Welcome to the first post of our 2014 Summer Blogstitute! We kick off our series with a post by Aimee Buckner on teaching grammar. Aimee is working on a book about the topic (yay!) and here she shares her thoughts on where, how, and when to approach this important topic. Aimee’s most recent book is Nonfiction Notebooks. Don’t forget to leave a comment for a chance to win a package of free Stenhouse books from our Blogstitute contributors. That’s eight free books! You can also head over the the Stenhouse website and use code BLOG to receive 20% off and free shipping on your order. - See more at: http://blog.stenhouse.com/archives/2014/06/16/blogstitute-post-1-aimee-buckner-on-grammar/#sthash.MIdZLcNo.dpuf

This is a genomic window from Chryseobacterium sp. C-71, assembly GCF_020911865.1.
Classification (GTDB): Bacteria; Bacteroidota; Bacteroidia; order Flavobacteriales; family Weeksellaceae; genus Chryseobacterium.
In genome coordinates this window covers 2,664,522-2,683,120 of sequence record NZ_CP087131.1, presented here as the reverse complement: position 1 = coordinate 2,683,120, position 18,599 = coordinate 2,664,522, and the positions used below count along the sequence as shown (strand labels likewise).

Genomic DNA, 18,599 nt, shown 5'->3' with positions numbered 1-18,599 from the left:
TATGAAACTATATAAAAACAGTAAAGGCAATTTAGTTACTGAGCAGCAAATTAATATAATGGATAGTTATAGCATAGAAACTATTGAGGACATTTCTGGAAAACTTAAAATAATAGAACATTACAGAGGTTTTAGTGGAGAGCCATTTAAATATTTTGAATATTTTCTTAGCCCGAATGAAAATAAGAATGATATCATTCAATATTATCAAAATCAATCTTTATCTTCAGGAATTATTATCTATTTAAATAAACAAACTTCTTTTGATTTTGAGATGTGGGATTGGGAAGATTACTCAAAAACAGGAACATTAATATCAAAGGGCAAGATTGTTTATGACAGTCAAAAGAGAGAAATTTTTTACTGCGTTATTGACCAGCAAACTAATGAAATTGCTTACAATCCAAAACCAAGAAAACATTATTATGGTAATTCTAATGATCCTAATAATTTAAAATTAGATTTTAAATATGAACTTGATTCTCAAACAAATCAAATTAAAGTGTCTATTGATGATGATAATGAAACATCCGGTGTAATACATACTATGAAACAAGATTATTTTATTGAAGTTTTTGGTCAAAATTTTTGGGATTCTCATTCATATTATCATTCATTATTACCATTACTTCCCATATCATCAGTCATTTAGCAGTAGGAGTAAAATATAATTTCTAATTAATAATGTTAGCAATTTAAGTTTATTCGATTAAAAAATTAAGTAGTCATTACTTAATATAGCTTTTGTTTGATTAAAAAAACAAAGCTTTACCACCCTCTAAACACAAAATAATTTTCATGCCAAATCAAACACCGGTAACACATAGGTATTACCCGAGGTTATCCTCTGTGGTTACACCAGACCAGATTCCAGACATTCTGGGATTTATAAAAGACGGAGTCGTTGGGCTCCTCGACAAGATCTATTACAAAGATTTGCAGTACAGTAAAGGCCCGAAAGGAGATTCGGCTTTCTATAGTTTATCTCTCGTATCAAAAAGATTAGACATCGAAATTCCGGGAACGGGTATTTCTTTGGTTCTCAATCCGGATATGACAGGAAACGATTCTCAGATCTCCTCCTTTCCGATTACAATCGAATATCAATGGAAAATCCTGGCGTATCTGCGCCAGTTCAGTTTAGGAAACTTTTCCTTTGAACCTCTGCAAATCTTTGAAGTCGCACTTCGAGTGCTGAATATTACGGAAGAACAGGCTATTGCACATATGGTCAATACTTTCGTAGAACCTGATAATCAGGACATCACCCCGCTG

Welcome to the first post of our 2014 Summer Blogstitute! We kick off our series with a post by Aimee Buckner on teaching grammar. Aimee is working on a book about the topic (yay!) and here she shares her thoughts on where, how, and when to approach this important topic. Aimee’s most recent book is Nonfiction Notebooks. Don’t forget to leave a comment for a chance to win a package of free Stenhouse books from our Blogstitute contributors. That’s eight free books! You can also head over the the Stenhouse website and use code BLOG to receive 20% off and free shipping on your order. - See more at: http://blog.stenhouse.com/archives/2014/06/16/blogstitute-post-1-aimee-buckner-on-grammar/#sthash.MIdZLcNo.dpuf